When young home­buy­ers take the plunge

Tips on what to look out for from ex­pert, other 20-some­things

Baltimore Sun Sunday - - REAL ESTATE - By Molly Sprayre­gen

Buy­ing a home can be daunt­ing, es­pe­cially if you’re young.

Twenty-some­things (many of them new to sav­ing and some car­ry­ing stu­dent-loan debt) can be in­tim­i­dated by the sheer amount of money and pa­per­work in­volved in home­buy­ing.

And there’s a vast amount of con­flict­ing in­for­ma­tion on­line.

“I think a lot of young buy­ers get a lot of bad in­for­ma­tion,” says Chicago-based realty agent Matt Lar­icy, who sug­gests go­ing to a real es­tate agent for re­li­able in­for­ma­tion.

Other 20-some­things who have taken the plunge also have ad­vice to share. Here’s some of what they’ve learned:

“Stand in the bath­tub be­fore you buy the house,” says Alyssa Bear, 28, who owns a home in Iowa with her hus­band. She had a home in­spec­tion done, and was sure to check ev­ery faucet and even turn on the oven be­fore agree­ing to pur­chase her home. Yet she wishes she’d been even more thor­ough.

She dis­cov­ered a crack and leak in the bath­tub upon step­ping in to take her first shower after mov­ing in. Had she known about it in ad­vance, she says, she would have in­sisted that the pre­vi­ous own­ers fix it.

McKen­sie Kah­n­weiler bought a condo in Chicago at age 25 and sold it four years later, in 2015. She adored it but re­grets not look­ing more closely into the park­ing sit­u­a­tion.

She also urges buy­ers to check the qual­ity of win­dows and ap­pli­ances. Make sure, she says, “that you’re not buy­ing into a money pit.”

Get­ting a pro­fes­sional home in­spec­tion is a stan­dard and vi­tal step in buy­ing a home. Con­sult ex­perts, and do re­search to make sure you hire a rep­utable in­spec­tor.

Emily and Brian Townsend, 28 and 27, own a condo to­gether in Chicago and were sur­prised by the many un­fore­seen costs dur­ing the buy­ing process. They found them­selves stressed as they pulled to­gether money for clos­ing ex­penses.

Ac­cord­ing to the real es­tate web­site Zil­low, clos­ing costs, which may in­clude fees for ap­praisal, orig­i­na­tion, un­der­writ­ing and more, can add up to be­tween 2 per­cent and 5 per­cent of the cost of the home, which can mean sev­eral thou­sand added dol­lars.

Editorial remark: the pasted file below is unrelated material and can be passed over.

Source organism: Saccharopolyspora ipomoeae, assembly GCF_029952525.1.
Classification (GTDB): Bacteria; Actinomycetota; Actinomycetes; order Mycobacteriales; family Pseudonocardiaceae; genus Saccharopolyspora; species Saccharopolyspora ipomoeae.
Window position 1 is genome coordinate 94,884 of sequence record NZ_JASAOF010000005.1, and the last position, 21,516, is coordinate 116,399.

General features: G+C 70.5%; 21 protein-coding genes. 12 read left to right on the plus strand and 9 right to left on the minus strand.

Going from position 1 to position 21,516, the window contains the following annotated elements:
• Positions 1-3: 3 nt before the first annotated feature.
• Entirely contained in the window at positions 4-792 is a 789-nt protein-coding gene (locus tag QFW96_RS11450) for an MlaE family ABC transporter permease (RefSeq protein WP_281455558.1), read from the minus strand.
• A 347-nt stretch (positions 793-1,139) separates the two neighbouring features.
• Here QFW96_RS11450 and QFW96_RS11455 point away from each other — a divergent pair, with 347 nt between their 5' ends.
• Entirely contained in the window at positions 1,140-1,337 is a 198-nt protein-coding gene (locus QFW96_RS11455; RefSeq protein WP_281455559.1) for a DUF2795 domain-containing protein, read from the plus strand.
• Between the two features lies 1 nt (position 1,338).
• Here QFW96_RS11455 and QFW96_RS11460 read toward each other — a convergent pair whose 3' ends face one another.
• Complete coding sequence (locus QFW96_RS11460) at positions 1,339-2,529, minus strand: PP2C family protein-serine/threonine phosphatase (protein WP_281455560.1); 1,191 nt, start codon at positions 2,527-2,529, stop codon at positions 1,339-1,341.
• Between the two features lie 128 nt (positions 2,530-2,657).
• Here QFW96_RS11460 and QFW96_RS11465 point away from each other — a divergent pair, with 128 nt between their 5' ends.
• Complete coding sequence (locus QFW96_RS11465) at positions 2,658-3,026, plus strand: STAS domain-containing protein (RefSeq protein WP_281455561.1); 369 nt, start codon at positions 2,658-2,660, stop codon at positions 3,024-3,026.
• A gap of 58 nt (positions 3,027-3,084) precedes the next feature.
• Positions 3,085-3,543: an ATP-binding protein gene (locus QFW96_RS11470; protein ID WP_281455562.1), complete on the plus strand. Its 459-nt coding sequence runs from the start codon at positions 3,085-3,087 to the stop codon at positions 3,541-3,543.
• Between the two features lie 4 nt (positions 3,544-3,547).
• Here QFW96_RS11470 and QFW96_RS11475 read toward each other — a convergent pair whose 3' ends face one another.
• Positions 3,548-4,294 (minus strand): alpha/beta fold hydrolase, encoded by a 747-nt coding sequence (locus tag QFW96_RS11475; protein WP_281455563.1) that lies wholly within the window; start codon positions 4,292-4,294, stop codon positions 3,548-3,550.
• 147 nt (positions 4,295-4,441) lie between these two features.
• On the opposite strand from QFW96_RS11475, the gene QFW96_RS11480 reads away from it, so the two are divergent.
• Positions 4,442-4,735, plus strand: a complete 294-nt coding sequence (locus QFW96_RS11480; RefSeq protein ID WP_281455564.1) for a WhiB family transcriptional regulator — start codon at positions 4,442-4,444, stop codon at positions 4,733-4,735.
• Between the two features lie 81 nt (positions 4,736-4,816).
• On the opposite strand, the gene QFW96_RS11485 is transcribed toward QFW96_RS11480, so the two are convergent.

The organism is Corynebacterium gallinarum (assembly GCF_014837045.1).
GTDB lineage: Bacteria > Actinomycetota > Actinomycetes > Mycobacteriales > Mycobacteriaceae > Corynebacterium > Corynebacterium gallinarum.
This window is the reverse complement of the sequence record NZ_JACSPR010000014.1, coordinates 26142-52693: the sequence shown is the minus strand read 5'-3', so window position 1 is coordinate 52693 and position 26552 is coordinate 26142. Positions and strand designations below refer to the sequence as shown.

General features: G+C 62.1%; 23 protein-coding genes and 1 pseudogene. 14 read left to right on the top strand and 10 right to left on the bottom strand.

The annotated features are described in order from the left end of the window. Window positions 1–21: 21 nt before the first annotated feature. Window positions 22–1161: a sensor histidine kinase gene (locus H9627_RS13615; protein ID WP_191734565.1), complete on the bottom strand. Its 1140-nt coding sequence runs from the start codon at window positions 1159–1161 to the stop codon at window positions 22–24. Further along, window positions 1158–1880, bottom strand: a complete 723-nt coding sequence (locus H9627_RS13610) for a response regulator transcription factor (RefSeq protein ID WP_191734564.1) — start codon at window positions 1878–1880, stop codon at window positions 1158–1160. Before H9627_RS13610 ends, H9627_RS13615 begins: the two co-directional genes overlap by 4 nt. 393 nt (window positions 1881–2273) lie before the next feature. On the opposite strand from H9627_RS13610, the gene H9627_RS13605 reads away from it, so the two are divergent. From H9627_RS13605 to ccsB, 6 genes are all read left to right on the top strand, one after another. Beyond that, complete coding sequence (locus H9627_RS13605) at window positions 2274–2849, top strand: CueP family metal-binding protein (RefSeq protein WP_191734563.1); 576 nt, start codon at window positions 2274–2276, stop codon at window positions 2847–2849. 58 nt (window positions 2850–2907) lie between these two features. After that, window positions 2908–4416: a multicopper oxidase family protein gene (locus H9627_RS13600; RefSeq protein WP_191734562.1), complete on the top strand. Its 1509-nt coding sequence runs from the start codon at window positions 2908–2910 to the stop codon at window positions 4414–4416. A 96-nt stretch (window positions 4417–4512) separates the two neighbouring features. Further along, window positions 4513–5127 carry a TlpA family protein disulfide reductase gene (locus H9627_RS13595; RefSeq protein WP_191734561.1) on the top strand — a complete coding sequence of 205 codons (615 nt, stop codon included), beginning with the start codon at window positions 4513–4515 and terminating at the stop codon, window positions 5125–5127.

There is also the cost of main­te­nance. Alex Garza, 27, an­other Chicago condo owner, em­pha­sizes the im­por­tance of keep­ing an emer­gency fund.

“If I do have a large ex­pense that I need to take care of, I’ve got that fund there to help me feel se­cure,” she says.

And on the sub­ject of money, keep a pa­per trail. The Townsends used gift money from spe­cial oc­ca­sions, like their wed­ding, to help pur­chase their home. The bank wanted proof of how they got it.

“They will ques­tion where ev­ery penny you make comes from,” Brian Townsend says. “You don’t need to be po­lite,” says Zoe Polk, 26, who owns a condo in Boul­der, Colo. If you don’t like a prop­erty, tell your real es­tate agent.

“We’re talk­ing about hun­dreds of thou­sands of dol­lars of your money, and you definitely shouldn’t set­tle,” she says.

Bear re­turned to ex­am­ine and ex­plore her home sev­eral times be­fore mak­ing an of­fer. Her agent as­sured her that was OK: It’s a huge de­ci­sion. She needed to be sure.

Many young home­own­ers say that one of the best things about own­ing is the free­dom to make the space feel truly theirs.

“I can do what­ever I want to it; it’s mine,” says Garza. “I can put holes in the walls, paint what­ever color. I in­stalled win­dow treat­ments.”

If the prop­erty is part of a home­owner’s as­so­ci­a­tion, take time to un­der­stand the fees and re­quire­ments.

“Hav­ing to deal with the fact that ev­ery­one in the build­ing is re­spon­si­ble for com­mon ar­eas has been the only draw­back,” says Garza, who re­cently had to con­trib­ute to up­grade her build­ing’s el­e­va­tors.

Polk’s home­own­ers as­so­ci­a­tion’s fees in Den­ver to­tal over $300 per month, but she feels it’s worth it.

“Think about what you get for it,” she says. “Like you don’t have to do any land­scap­ing — all those things you don’t think about.”

Polk re­cently moved, but de­cided to hang on to her prop­erty and rent it out.

“I thought, once I find some­one and they sign the lease, it’s over, and then I just cash the check for the next 12 months,” she says.

She didn’t re­al­ize how many is­sues, large and small, would be hers to deal with. “I’m re­spon­si­ble for (my ten­ant’s) well-be­ing in the apart­ment, so it’s a lit­tle bit of pres­sure,” she says.

Kah­n­weiler loved that her Chicago condo was near her fa­vorite stores, events and restau­rants. “That is, in my opin­ion, the most im­por­tant thing,” she says.

Lar­icy agrees. He says many young home­buy­ers are at­tracted to the “glitz and glam” of shiny new kitchens and bath­rooms, rather than to where a home is, and how that suits the owner’s life­style.

CHARLES REX AR­BO­GAST/AP

Emily and Brian Townsend own the top-floor unit in a three-flat build­ing in Chicago. They used gift money to help pur­chase the home.

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